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Pablow: Insurtech startup goes national


On Thursday Des Moines-based Insurtech startup Pablow announced a partnership that will make their product available in the United States.

Pablow currently offers a car rental comparison website and insurance site in Australia and New Zealand. And with the partnership announced Thursday in a news release, they will launch the same model in the United States.

The availability of Allianz Global Assistance Car Rental Damage Protector will be through the P’teet website across 50 states.

Pablow was a member of the Global Insurance Accelerator in 2015 and has been based in Des Moines since the Global Insurance Accelerator three years ago.

Founder Steve Sherlock said it was two and a half years from initial contact to the launch of

“To calculate in miles, just shy of 20,000,” Sherlock wrote in an email from Mexico.

Sherlock said he’s had several startups in the car rental aggregation market across the world and one reoccurring theme from customers he continued to hear was how annoying they found it when they found out the rental damage insurance charges often cost more than the rental itself.

“When I exited the car rental industry in 2011, I decided to see if we could offer consumers a specialized insurance to cover just the car rental deductible,” Sherlock said. “I had a close contact at Allianz Global Assistance in Brisbane, Australia and crunched the number and put a viability case to them, and low and behold they agreed to create a standalone car rental insurance product for us to sell to consumers.”

Sherlock said he credits the Global Insurance Accelerator for helping him understand the licensing requirement.

“Without it, we could not operate as we do today,” he said.

Sherlock said Pablow has raised capital in the Australian market and won’t need outside investors to grow the business.

“With additional resources, we aim to expand geographically with our existing car rental and vacation rental insurance models,” he said. “In time we ai to release a model that we believe will delight travelers and potentially disrupt aspects of the travel insurance distribution model.”


Pablow: Insurtech startup goes national | Clay & Milk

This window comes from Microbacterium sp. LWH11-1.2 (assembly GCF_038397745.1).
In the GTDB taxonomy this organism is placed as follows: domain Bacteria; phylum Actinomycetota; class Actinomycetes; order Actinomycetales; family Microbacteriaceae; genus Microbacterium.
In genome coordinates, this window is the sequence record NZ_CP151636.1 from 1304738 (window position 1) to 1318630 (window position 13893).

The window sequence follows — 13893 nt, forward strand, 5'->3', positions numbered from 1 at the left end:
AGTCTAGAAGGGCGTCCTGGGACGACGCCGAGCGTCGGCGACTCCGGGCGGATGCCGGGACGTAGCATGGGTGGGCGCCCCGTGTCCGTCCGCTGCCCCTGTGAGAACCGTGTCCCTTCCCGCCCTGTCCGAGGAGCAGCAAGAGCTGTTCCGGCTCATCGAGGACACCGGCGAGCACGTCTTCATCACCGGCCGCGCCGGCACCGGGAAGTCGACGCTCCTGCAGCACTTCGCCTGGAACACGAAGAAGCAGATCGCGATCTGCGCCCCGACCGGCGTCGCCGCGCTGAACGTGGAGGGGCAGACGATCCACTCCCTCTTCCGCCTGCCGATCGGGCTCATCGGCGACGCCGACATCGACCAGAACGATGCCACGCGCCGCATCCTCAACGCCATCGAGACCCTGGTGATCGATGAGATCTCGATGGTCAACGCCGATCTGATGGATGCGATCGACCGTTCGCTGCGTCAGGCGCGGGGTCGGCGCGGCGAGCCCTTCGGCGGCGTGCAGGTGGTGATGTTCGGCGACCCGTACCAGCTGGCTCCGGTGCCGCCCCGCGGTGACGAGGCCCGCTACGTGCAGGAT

A central Iowa ag-tech accelerator has secured more backers and finally has a name. The Greater Des Moines Partnership first announced the accelerator last year, naming four initial investors. On Monday, the Partnership said the program will be called the "Iowa AgriTech Accelerator" and named three new investors. The new investors include Grinnell Mutual, Kent Corp. and Sukup Manufacturing, all Iowa companies. They join investors Deere & Co., Peoples Co., Farmers Mutual Hail Insurance Co. and DuPont Pioneer. Each investor has agreed to put up $100,000 for the first year of the accelerator. Startups entering the program will receive $40,000 in seed funding in exchange for 6 percent equity. Tej Dhawan, an angel investor and local startup mentor, is serving as interim director until the AgriTech Accelerator names a permanent leader. Dhawan held a similar role with the GIA before Brian Hemesath was named as managing director. As interim director, Dhawan said his main job includes hiring the accelerator's executive director, establishing a business structure and initial recruiting for the first cohort. The accelerator will place few filters, such as location and product, on the applicant pool, Dhawan said. "When you’re seeking innovation, innovation can come from every corner of the world so why restrict ourselves," he said. One area the the AgriTech Accelerator won't recruit from is biotech. For its first cohort, the AgriTech Accelerator will work out of the GIA's space in Des Moines' East Village, Dhawan said. A future, permanent home is still to be decided. The accelerator's program will host startups from mid-July through mid-October, ending with an event connected to the annual World Food Prize. The GIA, which the AgriTech Accelerator is based on, also ends with presentations at an industry event. The accelerator has also started lining up a mentor pool. The Iowa Corn Growers Association, Iowa Soybean Association and the Iowa Pork Producers Association have agreed to provide mentors, as has Iowa State University. While the AgriTech Accelerator is loosely based off of the GIA, it will differ in its business structure, Dhawan said. The GIA runs through a for-profit model for both operations and its investment fund. The AgriTech Accelerator will have a nonprofit model for its operations and a for-profit setup for its fund. Dhawan said the nonprofit model is being used so the accelerator can better work with other nonprofit partners, such as trade associations. "These are all organizations that are nonprofits and can be amazing stakeholders without ever having to be investors in the accelerator," he said. "It becomes easier to work with trade associations in their nonprofit role when we are also a nonprofit." When it's up and running, the AgriTech Accelerator would be one of a handful of ag-focused startup development programs in Iowa. Others include the Ag Startup Engine out of Iowa State University and the Rural Ventures Alliance from Iowa MicroLoan. Matthew Patane is the managing editor and co-founder of Clay & Milk. Send him an email at
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